Ask a room full of children, "Who's seen a parade?", and you'll see dozens of eyes start to sparkle. A parade?!! What fun!! One of my favorite books to share at this time of year is Melissa Sweet's Balloons Over Broadway. It tells the story of Tony Sarge, the puppeteer who created the original giant balloons for the Macy's Thanksgiving Day Parade. Whether you have the chance to see this parade in person or watch it on TV, this book will delight families with its story of creativity and invention.
Balloons Over Broadway: The True Story of the Puppeteer of Macy's Parade
written and illustrated by Melissa Sweet
Houghton Mifflin Harcourt, 2011
winner of the 2012 Sibert Medal
winner of the 2012 NCTE Orbis Pictus Award
ages 5 - 9
available on Amazon or at your local library
Ever since Tony Sarge was a boy, he loved inventing creative solutions to problems. Sweet hooks readers right from the beginning with the snippet of Tony as a child inventing a way to use pulleys to open the chicken coop early each morning while managing to stay in bed. Tony Sarge was truly a creative inventor who looked at new ways to do things his whole life. He brought his puppet making skills first to London, and then to New York. It was in New York that Macy's asked him to put on a parade, which Sarge did with delight.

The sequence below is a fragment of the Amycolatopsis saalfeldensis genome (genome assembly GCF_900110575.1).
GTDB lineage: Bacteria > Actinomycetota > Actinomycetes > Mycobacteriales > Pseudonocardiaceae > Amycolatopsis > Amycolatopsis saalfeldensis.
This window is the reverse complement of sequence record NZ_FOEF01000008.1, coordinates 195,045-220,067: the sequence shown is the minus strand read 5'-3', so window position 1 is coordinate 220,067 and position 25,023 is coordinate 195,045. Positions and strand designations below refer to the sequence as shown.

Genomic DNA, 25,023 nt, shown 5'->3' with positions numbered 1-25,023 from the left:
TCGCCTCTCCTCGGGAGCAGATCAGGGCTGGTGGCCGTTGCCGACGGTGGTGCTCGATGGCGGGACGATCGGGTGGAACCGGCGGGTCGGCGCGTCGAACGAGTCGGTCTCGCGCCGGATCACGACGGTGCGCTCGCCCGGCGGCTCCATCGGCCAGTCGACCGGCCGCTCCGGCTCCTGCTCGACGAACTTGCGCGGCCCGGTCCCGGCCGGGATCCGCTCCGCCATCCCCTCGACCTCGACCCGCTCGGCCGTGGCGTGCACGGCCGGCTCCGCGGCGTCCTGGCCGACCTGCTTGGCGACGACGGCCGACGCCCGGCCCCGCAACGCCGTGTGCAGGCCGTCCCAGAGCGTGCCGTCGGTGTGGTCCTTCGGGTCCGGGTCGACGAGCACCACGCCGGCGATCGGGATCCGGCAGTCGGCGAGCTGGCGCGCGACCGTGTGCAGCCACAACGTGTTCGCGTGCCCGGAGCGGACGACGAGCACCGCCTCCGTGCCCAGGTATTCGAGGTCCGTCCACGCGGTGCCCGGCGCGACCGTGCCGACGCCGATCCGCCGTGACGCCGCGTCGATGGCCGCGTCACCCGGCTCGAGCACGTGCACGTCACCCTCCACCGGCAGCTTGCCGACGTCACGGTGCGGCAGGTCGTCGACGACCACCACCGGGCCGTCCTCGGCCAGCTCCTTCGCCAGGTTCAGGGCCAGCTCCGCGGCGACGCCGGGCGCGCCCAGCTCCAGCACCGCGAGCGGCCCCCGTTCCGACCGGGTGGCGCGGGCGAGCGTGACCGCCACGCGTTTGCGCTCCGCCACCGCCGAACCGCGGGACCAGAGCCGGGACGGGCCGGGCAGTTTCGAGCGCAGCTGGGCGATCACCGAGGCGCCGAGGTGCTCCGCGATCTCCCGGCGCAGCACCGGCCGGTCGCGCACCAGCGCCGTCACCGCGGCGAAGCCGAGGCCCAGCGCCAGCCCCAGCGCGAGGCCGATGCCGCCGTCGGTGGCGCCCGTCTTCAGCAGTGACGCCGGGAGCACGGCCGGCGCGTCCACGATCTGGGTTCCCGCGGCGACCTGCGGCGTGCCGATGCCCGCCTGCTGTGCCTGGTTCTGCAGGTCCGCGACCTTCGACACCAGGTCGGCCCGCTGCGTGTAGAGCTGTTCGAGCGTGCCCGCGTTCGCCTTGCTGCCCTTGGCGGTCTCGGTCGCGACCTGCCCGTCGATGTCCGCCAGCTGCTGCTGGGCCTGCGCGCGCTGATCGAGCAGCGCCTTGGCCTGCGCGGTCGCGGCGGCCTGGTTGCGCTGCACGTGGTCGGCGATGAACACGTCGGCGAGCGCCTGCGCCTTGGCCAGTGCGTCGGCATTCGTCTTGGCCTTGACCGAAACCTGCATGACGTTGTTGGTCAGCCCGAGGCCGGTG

Children love thinking through Sarge's dilemmas with creating puppets for his parade. How can he make them big enough for everyone to see? How can he carry them down the streets if they are that large? How did he get his ideas? Melissa Sweet shows just the right amount of clues that kids put the pieces together themselves, feeling Sarge's "ah-hah" moment for themselves. Her artwork is full of joy, creativity, and clear history as she leads children through Sarge's life.

I enjoyed reading this interview with Melissa Sweet over at Monica Edinger's column at the Huffington Post. Monica asked Melissa to tell readers a little bit about her process creating the art.
"Melissa Sweet: My studio is full of old toys, fabric and found objects I've collected. I started making quirky toys and paper-mache puppets using the materials I had on hand. People often ask which comes first, words or pictures, and in this case making these objects taught me about Tony's creative process and helped me figure out an angle to tell the story. I knew I wanted a 3-dimensional aspect to the art to give the feel of what Tony's studio might've been like."